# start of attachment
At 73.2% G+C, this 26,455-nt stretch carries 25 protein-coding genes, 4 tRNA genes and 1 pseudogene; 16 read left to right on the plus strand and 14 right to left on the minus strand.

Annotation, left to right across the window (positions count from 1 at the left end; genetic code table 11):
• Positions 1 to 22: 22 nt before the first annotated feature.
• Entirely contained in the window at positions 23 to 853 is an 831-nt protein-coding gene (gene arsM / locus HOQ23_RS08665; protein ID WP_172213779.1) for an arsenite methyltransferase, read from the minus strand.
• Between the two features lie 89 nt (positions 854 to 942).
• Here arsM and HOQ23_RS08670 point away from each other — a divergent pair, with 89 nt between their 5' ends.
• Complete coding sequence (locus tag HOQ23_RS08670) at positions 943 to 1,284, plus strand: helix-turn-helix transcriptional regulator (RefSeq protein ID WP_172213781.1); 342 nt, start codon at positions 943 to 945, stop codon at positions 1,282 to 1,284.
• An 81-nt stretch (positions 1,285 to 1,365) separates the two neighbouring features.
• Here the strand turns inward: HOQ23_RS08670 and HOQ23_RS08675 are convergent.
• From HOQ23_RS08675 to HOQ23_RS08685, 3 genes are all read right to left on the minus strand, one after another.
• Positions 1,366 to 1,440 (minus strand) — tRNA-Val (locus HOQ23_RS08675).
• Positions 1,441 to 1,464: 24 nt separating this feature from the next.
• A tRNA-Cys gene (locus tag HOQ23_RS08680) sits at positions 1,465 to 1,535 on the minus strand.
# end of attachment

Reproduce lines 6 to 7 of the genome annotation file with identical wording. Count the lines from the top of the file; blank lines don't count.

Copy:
• Here arsM and HOQ23_RS08670 point away from each other — a divergent pair, with 89 nt between their 5' ends.
• Complete coding sequence (locus tag HOQ23_RS08670) at positions 943 to 1,284, plus strand: helix-turn-helix transcriptional regulator (RefSeq protein ID WP_172213781.1); 342 nt, start codon at positions 943 to 945, stop codon at positions 1,282 to 1,284.